News at Mason
Exhibit aims to start gun violence conversation
March 29, 2017 / by Jamie Rogers
Blinking blue and red police lights. Scattered bullet casings. A black body bag.
All help to convey the powerful, solemn message of gun violence in America, the theme of the “Under the Gun” thesis exhibit of James Van Meer, a master of fine arts graphic design student and adjunct professor at George Mason University.
“You don’t have to do an exhibit, but I decided that’s what I wanted to do. This is the fruition of everything I’ve been working on for a year,” he said.
Throughout the exhibit, graphic art is used to bring statistics to life and encourage peaceful conversations about a particularly volatile subject.
In the center of the exhibit, above a body bag, is a large sign featuring the famous painting “Washington Crossing the Delaware.” With it is a single gun statistic: “More Americans have been killed by guns since 1968 than in all of the U.S. wars since the American Revolution.”
“I felt, what better place to put my body bag than right there,” Van Meer said.
In a corner of the gallery is a list of all the mass shootings that happened in 2015—that list is eight feet long.
In another area, Van Meer has posted slightly distorted images of people slain by guns.
“It shows their lives have been interrupted. It’s glitched. Like what a television looks like when the reception doesn’t work,” he said.
Another section displays rows of 90 toe tags representing the average number of people who die every day as a result of gun violence. Each tag has the handwritten name of one person who died.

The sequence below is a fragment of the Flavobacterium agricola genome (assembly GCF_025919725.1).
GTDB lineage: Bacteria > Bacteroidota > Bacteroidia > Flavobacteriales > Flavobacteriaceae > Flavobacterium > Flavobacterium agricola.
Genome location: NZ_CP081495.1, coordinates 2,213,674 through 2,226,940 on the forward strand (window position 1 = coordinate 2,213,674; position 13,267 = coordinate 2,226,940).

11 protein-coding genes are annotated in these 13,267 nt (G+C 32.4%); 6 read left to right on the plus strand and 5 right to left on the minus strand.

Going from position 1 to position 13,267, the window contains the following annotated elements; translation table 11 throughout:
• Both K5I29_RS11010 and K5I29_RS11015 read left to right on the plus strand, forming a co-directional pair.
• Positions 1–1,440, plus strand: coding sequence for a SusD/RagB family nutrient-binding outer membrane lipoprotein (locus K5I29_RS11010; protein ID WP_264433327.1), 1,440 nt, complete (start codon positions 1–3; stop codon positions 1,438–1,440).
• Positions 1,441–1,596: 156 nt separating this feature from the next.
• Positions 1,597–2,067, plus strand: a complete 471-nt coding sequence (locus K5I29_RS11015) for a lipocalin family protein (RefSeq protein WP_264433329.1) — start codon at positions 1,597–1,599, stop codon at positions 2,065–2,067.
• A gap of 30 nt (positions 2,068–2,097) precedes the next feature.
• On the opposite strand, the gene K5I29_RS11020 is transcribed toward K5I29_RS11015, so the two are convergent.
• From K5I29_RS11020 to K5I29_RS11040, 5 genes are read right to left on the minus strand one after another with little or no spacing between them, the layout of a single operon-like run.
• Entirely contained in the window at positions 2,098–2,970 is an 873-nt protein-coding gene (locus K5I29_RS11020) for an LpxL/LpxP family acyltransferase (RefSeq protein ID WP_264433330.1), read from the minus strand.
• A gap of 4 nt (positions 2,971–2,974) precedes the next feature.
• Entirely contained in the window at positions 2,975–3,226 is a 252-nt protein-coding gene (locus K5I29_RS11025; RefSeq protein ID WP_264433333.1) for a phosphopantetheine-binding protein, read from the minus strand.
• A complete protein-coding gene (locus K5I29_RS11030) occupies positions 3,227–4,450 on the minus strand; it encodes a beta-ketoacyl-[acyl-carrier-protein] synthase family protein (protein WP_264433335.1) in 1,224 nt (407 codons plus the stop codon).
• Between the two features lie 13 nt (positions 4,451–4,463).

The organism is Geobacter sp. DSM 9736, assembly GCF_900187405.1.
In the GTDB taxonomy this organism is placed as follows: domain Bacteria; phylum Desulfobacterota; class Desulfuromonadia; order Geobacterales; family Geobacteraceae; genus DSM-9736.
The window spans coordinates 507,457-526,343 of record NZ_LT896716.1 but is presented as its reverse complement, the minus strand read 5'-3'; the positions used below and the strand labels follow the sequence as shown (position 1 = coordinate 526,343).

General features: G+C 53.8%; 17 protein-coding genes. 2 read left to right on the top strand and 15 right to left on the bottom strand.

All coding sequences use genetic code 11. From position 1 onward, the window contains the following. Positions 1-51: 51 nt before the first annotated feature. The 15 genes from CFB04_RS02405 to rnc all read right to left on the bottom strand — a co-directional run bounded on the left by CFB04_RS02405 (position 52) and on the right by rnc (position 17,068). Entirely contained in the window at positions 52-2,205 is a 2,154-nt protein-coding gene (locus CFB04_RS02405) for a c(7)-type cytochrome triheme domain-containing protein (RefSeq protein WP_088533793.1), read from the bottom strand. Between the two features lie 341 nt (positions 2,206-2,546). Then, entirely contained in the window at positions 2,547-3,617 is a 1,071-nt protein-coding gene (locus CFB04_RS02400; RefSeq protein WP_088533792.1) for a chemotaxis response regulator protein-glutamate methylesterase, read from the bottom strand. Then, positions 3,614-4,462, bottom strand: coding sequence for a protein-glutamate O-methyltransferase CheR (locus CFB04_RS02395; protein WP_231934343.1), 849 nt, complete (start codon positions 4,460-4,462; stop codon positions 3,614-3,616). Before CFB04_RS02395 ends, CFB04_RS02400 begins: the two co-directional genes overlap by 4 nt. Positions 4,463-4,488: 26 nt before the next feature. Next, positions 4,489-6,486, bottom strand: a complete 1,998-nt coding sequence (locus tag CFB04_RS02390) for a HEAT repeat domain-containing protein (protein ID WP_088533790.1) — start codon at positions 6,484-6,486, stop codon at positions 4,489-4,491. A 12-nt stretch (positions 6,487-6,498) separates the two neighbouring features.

During his research, Van Meer said he was alarmed to discover how many deaths and injuries are caused by toddlers with guns. In 2015, more Americans were killed by toddlers with guns than by terrorists―an average of about one person a week.
Visitors to the exhibit can leave a message against a chain-link fence, much like the street memorials that often appear after shootings. Votive candles, religious items, flowers and stuffed toys also line the fence.
One of Van Meer’s students asked if he could circle one of the Ten Commandments, “Thou Shalt Not Kill,” in a Bible placed in front of the fence.
“My whole goal is to get people thinking about this and starting the conversation up about it. The problem is, no one talks about it until something big happens. There has to be another Pulse Nightclub shooting for us to address it, and that shouldn’t be the case,” Van Meer said.
The exhibit continues through Friday, March 31, inside the Art and Design Building on the Fairfax Campus. Exhibits hours are 10 a.m. to 5 p.m.